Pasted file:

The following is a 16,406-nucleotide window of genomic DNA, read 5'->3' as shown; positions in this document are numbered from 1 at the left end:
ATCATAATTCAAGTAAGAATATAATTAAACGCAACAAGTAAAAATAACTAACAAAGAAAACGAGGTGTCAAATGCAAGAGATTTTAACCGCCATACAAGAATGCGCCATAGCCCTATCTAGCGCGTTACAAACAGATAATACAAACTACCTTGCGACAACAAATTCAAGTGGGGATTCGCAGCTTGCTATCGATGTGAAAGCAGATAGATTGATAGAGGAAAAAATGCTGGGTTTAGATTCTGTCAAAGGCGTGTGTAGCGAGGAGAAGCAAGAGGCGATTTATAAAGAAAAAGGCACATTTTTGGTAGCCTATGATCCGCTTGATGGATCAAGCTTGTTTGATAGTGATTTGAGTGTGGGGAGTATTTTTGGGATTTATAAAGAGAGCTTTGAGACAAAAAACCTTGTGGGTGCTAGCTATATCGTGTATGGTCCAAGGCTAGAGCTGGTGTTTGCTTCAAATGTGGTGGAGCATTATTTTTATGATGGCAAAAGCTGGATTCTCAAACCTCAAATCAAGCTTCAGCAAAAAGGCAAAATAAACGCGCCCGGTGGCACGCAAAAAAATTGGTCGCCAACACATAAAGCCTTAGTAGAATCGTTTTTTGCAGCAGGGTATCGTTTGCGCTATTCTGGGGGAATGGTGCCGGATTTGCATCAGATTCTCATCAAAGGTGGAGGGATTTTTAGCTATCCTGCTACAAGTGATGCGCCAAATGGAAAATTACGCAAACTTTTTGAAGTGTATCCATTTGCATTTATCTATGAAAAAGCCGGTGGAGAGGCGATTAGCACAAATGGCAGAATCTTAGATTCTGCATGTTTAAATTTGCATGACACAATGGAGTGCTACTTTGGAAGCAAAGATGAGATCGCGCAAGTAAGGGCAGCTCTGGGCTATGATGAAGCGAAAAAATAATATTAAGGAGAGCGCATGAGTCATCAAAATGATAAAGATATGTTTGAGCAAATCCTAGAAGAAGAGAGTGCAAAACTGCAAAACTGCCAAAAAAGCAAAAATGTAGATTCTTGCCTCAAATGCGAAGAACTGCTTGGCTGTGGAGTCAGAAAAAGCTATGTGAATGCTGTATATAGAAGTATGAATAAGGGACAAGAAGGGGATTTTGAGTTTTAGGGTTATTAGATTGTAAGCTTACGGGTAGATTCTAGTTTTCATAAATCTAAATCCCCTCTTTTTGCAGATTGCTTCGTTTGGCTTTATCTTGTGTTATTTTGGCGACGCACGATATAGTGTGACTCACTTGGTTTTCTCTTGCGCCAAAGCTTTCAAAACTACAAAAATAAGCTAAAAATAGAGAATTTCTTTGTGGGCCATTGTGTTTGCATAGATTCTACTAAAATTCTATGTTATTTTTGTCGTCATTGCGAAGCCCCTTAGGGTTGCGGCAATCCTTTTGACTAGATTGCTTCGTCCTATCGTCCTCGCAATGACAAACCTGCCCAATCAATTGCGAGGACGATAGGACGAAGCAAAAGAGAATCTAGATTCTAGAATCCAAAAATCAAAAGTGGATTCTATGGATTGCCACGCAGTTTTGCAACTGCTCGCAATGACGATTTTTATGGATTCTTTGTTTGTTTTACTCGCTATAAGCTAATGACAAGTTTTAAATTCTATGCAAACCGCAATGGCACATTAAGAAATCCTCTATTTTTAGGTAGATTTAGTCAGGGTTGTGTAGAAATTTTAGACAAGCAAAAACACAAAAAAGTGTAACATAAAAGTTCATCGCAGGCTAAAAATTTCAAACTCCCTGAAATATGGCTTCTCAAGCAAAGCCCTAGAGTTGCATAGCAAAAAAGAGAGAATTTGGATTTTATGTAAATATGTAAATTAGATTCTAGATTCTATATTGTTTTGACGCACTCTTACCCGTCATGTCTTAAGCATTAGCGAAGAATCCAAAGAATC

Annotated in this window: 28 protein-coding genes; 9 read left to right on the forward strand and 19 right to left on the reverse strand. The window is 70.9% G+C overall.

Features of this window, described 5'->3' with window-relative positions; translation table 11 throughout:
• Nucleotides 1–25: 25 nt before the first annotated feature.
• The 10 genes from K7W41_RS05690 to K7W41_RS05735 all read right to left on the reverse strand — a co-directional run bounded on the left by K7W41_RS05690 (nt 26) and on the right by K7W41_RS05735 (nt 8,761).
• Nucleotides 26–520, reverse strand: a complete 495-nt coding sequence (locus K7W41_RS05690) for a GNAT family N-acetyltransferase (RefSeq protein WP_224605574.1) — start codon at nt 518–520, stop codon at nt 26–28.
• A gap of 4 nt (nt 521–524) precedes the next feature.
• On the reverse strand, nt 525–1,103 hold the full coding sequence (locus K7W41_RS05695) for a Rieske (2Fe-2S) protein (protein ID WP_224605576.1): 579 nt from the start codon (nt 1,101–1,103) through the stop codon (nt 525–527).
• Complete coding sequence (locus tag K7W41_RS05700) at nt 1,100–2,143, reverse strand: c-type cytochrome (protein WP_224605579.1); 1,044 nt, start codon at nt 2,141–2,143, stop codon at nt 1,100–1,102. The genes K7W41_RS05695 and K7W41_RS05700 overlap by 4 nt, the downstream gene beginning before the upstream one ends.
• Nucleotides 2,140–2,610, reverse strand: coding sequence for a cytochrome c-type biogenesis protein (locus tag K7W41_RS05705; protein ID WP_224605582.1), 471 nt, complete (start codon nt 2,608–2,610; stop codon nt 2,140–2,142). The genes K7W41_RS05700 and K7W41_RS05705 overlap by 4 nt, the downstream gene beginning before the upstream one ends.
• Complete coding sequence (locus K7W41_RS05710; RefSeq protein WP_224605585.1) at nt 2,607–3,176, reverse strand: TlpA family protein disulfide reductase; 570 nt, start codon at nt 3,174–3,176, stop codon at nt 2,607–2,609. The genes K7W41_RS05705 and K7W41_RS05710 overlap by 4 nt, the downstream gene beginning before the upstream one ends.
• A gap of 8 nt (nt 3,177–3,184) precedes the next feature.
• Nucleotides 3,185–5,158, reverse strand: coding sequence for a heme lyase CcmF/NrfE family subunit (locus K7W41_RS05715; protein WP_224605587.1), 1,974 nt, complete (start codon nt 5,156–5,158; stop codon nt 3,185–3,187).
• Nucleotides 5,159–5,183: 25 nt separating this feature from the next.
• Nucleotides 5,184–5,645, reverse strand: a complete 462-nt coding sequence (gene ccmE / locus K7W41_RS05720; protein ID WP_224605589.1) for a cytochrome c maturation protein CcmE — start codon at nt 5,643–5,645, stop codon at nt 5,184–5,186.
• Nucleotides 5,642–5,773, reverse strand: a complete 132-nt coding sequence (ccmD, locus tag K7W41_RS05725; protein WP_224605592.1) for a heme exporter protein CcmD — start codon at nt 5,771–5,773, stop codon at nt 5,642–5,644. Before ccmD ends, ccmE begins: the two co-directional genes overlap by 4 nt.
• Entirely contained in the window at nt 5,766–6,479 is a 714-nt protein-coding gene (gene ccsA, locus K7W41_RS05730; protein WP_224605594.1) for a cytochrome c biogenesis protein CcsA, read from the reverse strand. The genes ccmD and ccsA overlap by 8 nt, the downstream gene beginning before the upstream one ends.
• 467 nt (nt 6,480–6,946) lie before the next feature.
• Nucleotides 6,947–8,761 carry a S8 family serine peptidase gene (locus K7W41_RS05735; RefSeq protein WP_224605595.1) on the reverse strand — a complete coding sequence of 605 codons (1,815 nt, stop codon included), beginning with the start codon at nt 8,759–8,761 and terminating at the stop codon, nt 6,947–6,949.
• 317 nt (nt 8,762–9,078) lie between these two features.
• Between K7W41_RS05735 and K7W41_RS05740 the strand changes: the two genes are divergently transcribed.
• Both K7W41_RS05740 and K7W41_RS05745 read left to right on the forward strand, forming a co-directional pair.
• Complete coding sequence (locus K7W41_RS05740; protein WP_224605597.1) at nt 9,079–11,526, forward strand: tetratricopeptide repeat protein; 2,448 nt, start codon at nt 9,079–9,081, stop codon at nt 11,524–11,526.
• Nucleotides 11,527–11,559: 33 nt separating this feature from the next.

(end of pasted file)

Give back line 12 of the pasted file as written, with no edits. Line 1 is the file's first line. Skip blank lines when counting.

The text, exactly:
• Complete coding sequence (locus K7W41_RS05710; RefSeq protein WP_224605585.1) at nt 2,607–3,176, reverse strand: TlpA family protein disulfide reductase; 570 nt, start codon at nt 3,174–3,176, stop codon at nt 2,607–2,609. The genes K7W41_RS05705 and K7W41_RS05710 overlap by 4 nt, the downstream gene beginning before the upstream one ends.